Johnson: 100 percent.
Leahy: They do mass transit in New York City. It makes sense with high population density. But I’ll tell you, I lived in Dallas in 1984 when a Harvard professor and friend of mine John Cain went down to advise the Dallas Area Rapid Transit Group. I was a liberal then, Jack, I’m sorry to say, and I thought mass transit was the way to go.
And he explained to me, and I thought, this makes some sense. You can’t do it in diverse areas like this, and you need choice lanes and toll lanes. And frankly, I go to Dallas like, once or twice a year. I think it’s working great down there, but your thoughts on this?
Johnson: First of all, people need to understand the problem, and I think the governor did do a good job with that. And before we talk about a solution, it’s important to define the problem. And the problem is this. When you add up every road project that is warranted in the state of Tennessee right now, everything from widening interstates to widening a little two-lane road in a rural part of the state, adding a turn lane, these are all important projects to these communities.
You add all of those up, it comes to about $26 billion in today’s dollars. And when you’re building these projects, sometimes it takes years to get them done. And so you have to factor in inflation. Our budget for new projects in Tennessee right now is about $500 million a year. So $500 million a year, $26 billion price tag.
So you can start to see the magnitude of that. The governor made very clear earlier that we’re not going to do a couple of things. We’re not going to raise taxes. We’re not going to raise a gas tax. We’re not going to take on any additional debt. We don’t owe any money on our roads right now.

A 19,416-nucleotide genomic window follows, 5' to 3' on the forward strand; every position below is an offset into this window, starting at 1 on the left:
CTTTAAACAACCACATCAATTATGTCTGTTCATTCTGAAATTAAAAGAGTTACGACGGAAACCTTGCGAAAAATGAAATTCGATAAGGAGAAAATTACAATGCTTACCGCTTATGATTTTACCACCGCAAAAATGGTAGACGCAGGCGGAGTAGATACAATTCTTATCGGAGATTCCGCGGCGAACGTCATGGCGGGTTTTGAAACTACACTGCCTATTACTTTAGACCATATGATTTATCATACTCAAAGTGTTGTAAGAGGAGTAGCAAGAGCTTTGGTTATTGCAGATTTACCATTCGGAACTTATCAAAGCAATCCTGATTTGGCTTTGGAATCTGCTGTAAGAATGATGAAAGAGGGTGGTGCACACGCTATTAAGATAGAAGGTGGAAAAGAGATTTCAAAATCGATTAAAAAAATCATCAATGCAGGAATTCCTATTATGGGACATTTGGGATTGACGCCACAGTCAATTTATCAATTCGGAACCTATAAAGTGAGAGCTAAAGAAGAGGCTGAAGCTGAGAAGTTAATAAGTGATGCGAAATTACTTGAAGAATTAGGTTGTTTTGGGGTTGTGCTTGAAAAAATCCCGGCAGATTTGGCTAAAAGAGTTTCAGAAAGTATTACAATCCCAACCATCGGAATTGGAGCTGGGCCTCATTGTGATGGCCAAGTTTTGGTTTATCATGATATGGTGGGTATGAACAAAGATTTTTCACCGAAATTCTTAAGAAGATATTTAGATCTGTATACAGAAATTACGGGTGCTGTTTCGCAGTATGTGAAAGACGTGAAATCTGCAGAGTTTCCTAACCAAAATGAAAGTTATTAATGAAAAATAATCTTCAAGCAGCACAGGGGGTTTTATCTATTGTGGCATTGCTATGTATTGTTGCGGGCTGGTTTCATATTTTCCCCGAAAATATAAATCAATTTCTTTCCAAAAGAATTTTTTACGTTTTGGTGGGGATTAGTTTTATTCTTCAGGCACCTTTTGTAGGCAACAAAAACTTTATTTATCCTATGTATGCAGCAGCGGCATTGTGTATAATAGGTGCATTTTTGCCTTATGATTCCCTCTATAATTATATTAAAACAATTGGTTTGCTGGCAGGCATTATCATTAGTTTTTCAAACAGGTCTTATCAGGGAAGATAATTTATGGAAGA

Leahy: And let me just interject. Those are two great things. Don’t raise a gas tax, which, of course, was the big issue that got us started here six years ago at The Tennessee Star. And don’t raise the gas tax and no debt. These are really fiscally smart things to do.
Johnson: When you look at Texas again, they have tens of billions of dollars in bonds that they’ve issued over many years. A big part of their budget goes to pay debt service on roads that were built 10-15 years ago. We don’t have that problem, thankfully, and we don’t want to create that problem here. So what do you do?
Some of the most expensive projects that make up that $26 billion price tag are massive, major improvements to high congestion, and high-capacity interstate facilities. I always use Murfreesboro to Nashville. I 24. Everybody in Middle Tennessee knows what a nightmare that is.
Leahy: That is high traffic. High traffic jammed up every day, every morning.